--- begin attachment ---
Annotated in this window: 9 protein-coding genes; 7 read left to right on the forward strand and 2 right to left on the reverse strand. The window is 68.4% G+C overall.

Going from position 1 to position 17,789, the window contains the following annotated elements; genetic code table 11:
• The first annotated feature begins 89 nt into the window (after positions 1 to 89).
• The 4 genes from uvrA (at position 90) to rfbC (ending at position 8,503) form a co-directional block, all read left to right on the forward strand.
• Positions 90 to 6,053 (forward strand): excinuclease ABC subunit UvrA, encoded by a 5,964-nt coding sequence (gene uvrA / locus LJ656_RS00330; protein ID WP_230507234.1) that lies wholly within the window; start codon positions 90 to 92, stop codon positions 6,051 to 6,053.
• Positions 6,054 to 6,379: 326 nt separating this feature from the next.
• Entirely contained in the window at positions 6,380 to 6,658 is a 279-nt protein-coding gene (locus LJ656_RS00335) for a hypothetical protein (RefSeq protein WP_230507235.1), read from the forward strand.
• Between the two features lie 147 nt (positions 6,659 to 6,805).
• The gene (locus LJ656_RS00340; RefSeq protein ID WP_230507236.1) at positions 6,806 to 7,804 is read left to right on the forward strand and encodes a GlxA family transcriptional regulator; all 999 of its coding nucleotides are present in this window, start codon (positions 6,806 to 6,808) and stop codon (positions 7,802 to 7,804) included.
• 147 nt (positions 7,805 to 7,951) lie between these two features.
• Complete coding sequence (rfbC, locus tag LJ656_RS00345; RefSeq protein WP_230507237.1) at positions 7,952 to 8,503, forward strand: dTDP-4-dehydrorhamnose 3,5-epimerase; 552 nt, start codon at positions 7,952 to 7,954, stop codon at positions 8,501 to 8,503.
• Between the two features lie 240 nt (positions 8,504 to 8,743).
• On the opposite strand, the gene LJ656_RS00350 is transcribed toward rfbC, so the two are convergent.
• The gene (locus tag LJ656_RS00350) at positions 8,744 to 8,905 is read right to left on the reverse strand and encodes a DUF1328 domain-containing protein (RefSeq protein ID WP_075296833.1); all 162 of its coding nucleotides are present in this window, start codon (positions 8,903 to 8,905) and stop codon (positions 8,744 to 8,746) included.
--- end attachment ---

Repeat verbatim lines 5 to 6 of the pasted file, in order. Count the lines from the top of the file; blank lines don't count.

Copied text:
• Positions 90 to 6,053 (forward strand): excinuclease ABC subunit UvrA, encoded by a 5,964-nt coding sequence (gene uvrA / locus LJ656_RS00330; protein ID WP_230507234.1) that lies wholly within the window; start codon positions 90 to 92, stop codon positions 6,051 to 6,053.
• Positions 6,054 to 6,379: 326 nt separating this feature from the next.